a group works with Amanda Ryan from UConn Extension on municipal stormwater regulations or MS4UConn Extension’s Nonpoint Education for Municipal Officials (NEMO) program is a national leader in developing innovative approaches to help communities address water quality issues. NEMO has been working directly with Connecticut municipalities for 26 years, won multiple national awards, and inspired a national network of sister programs in 33 states. Over the past year, the program has undertaken an innovative new role, as NEMO has become an advisor, helper and cheerleader for the 121 municipalities in the state charged with meeting stringent new stormwater regulations.

In 2017 a new statewide regulation under the Clean Water Act went into effect that significantly changed the way municipalities and state and federal institutions must manage stormwater runoff. The long-awaited update to the State’s Municipal Separate Storm Sewer System (MS4) General Permit is more targeted, specific and extensive than the previous permit, placing a great deal more responsibility on municipalities to reduce the amount of pollution entering waterways via local storm drain systems. Many municipalities were overwhelmed by the challenge of learning, planning, and budgeting for the new stormwater control measures, particularly in the midst of increasingly strained local funds.

In an effort to lessen that burden on towns, the Connecticut Department of Energy and Environmental Protection (DEEP) entered into a unique partnership with the NEMO program, part of the Center for Land Use Education and Research, or CLEAR – a university center based out of Extension and the Department of Natural Resources and the Environment. DEEP is providing support to NEMO through a grant to create and implement a multifaceted assistance program for MS4 towns and institutions throughout the five-year term of the new regulation. The NEMO program hired a new Municipal Stormwater Educator, Amanda Ryan, as a “circuit rider” available to work with any towns or institutions to explain the new requirements and how they can go about complying with them.

This nationally unique approach of providing outreach in partnership with Extension to lessen the burden of complex new regulations appears to be paying off. Last year all of the 121 regulated municipalities submitted their permit registration within the first 6 months of the effective date of the regulation, that was much quicker than under the previous permit without NEMO support for communities. As DEEP staff put it, “When we originally issued the MS4 permit in 2004 it took over 2 years to get all the towns registered. We also issued over two dozen Notices of Violation in 2006 and three Consent Orders in 2008 for towns that either hadn’t completed the registration process (it was a two-step process back then) or hadn’t submitted any annual reports or both. Needless to say, this time around has shown much better success. Frankly, our success in getting such good compliance this time around has to do with you folks (NEMO).” This program has also saved DEEP staff time answering individual questions from towns and enabled the development and dissemination of guidance on some of the murkier permit requirements, two roles that NEMO has taken on in this first year.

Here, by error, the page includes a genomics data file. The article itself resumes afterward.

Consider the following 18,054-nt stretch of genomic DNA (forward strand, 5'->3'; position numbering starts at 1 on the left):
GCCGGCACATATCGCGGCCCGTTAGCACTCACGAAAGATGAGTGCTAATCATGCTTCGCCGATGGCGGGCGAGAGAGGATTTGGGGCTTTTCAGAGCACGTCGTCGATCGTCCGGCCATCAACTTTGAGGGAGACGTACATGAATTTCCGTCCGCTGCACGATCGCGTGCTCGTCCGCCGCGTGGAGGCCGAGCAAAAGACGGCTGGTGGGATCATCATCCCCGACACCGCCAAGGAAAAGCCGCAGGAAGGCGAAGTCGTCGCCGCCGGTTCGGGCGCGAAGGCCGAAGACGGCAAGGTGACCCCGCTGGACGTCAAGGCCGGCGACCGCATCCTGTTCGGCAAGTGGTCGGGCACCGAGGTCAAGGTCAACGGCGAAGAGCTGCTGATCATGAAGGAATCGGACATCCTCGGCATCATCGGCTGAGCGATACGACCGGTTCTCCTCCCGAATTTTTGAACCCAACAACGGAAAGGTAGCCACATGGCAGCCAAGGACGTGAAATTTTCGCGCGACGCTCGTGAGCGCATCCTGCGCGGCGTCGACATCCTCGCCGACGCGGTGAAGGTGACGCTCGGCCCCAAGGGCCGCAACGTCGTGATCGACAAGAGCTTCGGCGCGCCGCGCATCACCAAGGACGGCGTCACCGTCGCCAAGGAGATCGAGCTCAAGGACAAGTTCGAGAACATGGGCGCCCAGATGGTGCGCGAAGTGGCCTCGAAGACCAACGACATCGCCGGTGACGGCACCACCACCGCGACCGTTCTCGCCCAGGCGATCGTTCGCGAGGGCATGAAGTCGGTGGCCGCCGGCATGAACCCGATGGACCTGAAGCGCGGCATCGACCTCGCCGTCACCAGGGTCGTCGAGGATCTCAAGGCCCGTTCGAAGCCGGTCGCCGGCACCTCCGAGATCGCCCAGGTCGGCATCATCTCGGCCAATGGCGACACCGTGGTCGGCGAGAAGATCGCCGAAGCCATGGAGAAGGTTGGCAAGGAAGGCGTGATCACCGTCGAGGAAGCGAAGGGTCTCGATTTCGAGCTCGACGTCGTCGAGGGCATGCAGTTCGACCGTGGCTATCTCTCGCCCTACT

From the towns’ perspective, the templates and tools NEMO developed saved them the time and expense of developing those on their own and/or hiring consultants to develop them. NEMO also developed a new MS4 map viewer (http://s.uconn.edu/ctms4map) that will help the towns prioritize where to focus their efforts to most effectively impact water quality. The map viewer identifies water bodies considered impaired by stormwater runoff and areas of high impervious cover. In addition, the towns now have an alternate source to consult for advice on complying with the permit, rather than ask those who are also responsible for judging their compliance with the MS4 permit.

As one town put it, “I would like to thank the Center for Land Use Education And Research (CLEAR) for the assistance it has provided to the Town of East Hartford and other communities in the State with the MS4 program. The information and assistance provided by CLEAR has enabled our Town to save precious resources while complying with the requirements of the MS4 Permit.” – Warren Disbrow, Assistant Town Engineer, East Hartford, CT